Headgear (Sard. berritta)
The most common headgear is the berritta.
It may be black or red, of wool or other cloth.
Given its length (about 50 cm), it may fall to one side or in back or be folded to stay in front.   Shirt (Sard. bentone) Cotton or linen, it is always loose and white in colour. The collar, which in some cases is missing, may be embroidered or be closed by gold or silver fasteners.  

Jacket (Sard. zippone, cosso)
Like that of women, it is of high-quality fabric, often not from the island: velvet, brocade or fine wool.
With (zippone) or without (cosso) sleeves, it is single or double-breasted and closed in front.
Of different colours, it is often embroidered
or with multi-coloured finishing on the front part. 

Trousers (Sard. cartzones)
Linen, cotton or heavy wool, they are always white and very loose.
They are often long, but length may vary, and are tucked into gaiters (cartzas) made of different materials like fine or heavy wool or leather. 

Short Black Skirt (Sard. ragas, cartzones de furesi)
Very typical, it is a simple rectangle of cloth, gathered at the waist.
In heavy or fine wool, it is worn over the trousers.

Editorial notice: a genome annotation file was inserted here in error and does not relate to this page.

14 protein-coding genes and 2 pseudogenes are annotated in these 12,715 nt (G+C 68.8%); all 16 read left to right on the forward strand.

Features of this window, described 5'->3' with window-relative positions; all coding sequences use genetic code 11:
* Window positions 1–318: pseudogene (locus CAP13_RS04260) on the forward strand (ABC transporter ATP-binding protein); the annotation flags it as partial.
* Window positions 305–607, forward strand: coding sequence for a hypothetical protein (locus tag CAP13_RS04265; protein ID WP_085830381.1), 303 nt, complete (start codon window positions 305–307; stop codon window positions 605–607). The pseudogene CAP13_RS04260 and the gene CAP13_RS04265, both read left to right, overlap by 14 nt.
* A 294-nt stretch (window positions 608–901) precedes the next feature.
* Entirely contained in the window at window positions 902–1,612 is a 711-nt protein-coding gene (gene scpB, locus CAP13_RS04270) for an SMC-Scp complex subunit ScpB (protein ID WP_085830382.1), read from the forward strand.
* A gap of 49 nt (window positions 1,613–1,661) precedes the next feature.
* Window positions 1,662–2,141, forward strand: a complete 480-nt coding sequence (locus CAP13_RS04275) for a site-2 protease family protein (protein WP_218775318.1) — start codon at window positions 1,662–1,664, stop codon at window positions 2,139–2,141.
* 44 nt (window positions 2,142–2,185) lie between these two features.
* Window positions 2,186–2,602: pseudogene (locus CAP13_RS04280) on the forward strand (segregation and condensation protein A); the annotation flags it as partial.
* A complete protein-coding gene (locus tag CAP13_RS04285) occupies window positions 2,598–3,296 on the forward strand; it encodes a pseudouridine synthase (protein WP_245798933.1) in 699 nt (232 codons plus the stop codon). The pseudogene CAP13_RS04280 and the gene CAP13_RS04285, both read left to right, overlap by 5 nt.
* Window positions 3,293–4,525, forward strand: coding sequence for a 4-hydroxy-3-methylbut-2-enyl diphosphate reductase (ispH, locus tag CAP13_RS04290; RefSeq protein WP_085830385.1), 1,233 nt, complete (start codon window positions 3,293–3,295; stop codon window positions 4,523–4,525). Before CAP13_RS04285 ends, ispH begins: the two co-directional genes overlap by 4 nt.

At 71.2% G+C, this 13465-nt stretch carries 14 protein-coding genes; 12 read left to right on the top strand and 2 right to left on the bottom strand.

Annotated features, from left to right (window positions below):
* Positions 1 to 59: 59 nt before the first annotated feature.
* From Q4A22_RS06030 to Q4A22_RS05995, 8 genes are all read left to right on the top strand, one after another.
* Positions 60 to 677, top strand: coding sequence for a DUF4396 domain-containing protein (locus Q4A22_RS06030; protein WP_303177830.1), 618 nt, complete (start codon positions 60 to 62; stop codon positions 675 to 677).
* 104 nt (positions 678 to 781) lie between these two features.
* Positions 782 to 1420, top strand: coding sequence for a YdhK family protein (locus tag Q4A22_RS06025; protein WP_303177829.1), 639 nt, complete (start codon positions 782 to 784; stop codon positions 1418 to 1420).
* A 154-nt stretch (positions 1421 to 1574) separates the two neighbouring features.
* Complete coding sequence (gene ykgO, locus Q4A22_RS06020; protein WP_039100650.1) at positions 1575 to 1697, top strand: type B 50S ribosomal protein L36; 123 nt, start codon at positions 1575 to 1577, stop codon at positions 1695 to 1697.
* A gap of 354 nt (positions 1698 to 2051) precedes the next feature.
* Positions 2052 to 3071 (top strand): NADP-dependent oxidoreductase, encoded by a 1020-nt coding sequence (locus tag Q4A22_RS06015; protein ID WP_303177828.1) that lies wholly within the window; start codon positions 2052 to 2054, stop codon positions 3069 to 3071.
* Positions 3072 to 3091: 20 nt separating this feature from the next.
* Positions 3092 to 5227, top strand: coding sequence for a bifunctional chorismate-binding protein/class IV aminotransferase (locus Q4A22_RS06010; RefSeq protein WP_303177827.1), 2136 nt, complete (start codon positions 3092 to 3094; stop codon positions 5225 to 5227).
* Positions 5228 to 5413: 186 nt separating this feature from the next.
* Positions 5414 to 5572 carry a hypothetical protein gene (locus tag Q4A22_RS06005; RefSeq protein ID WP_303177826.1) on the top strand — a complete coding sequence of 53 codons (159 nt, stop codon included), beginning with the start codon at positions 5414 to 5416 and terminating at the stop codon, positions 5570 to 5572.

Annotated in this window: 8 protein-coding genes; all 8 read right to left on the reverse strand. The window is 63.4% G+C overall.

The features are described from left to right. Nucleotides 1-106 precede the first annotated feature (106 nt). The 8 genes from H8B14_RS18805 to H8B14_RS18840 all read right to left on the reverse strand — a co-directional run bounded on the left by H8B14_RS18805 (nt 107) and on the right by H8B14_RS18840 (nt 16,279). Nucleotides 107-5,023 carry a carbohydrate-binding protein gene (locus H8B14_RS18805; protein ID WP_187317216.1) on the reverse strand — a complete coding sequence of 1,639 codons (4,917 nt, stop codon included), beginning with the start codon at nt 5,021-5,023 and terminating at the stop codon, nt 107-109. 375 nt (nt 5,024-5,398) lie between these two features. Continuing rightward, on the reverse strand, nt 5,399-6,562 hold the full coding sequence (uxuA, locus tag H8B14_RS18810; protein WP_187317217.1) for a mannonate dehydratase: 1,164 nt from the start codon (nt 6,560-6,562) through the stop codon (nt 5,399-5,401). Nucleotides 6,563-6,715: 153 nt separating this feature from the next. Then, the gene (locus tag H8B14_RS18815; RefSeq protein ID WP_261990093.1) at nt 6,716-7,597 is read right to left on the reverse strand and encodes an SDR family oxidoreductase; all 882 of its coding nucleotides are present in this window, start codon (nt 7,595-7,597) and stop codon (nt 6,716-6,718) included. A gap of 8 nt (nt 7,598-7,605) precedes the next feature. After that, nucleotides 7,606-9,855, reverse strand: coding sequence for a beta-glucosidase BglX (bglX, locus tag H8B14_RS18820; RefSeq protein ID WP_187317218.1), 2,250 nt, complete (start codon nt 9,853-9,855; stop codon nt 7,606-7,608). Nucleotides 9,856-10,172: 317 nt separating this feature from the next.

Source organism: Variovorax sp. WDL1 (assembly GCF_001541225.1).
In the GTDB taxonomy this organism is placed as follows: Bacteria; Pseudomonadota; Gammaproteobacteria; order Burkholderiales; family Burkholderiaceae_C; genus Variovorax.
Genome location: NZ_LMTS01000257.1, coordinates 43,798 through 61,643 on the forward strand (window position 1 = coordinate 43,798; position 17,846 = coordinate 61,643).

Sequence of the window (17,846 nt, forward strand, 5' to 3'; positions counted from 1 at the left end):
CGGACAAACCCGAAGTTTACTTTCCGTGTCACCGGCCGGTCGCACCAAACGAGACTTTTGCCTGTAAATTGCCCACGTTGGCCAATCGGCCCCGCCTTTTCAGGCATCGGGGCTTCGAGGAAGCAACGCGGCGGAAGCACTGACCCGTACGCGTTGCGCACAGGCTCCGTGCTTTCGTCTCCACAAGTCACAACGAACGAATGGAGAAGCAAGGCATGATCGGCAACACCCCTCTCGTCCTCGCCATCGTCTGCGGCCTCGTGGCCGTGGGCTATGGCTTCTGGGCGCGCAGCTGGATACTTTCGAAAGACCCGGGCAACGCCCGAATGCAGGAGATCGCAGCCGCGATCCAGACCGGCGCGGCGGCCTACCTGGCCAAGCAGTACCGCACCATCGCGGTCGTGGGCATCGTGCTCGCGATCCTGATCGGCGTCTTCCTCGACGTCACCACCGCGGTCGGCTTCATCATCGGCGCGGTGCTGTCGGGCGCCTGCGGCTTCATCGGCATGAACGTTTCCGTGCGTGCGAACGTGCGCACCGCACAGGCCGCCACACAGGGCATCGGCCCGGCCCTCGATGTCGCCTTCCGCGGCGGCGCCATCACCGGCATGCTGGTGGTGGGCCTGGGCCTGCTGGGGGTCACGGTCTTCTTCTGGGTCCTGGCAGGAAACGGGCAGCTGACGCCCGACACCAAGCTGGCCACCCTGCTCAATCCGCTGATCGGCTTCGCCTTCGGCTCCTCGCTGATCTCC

Overcoat ( Sard. cappottinu, gabbanu, collettu, sacu de coberri)
Over their clothes, men wear several types of jackets
and coats, according to their trade and social class.
They are all made of rough woollen cloth:
>jacket with hood (cappottinu)
>long overcoat with a slit in back (gabbanu, cabanu, cabanella)
>cloak (saccu de coberri)
In the Campidano area, the long overcoat is often replaced by a brown woollen coat with a hood (cappottu serenicu)
The sleeveless coat of tanned hide, belted at the waist and called collettu, is now rare or non-existent.

Sheepskin Jacket
Very common among shepherds, it is a sleeveless jacket of sheepskin or lambskin.
Length varies.
Its area of origin determines its Sardinian name: best’e peddi, everchina, tzamarara, etc.
It is a very ancient garment: Cicero, referring sconrfully to Sardinians living in the interior of the island, who were never completely subdued by Rome, called them latruncoli mastrucati, evidently alluding to their most typical garb.

photos by Piercarlo Murru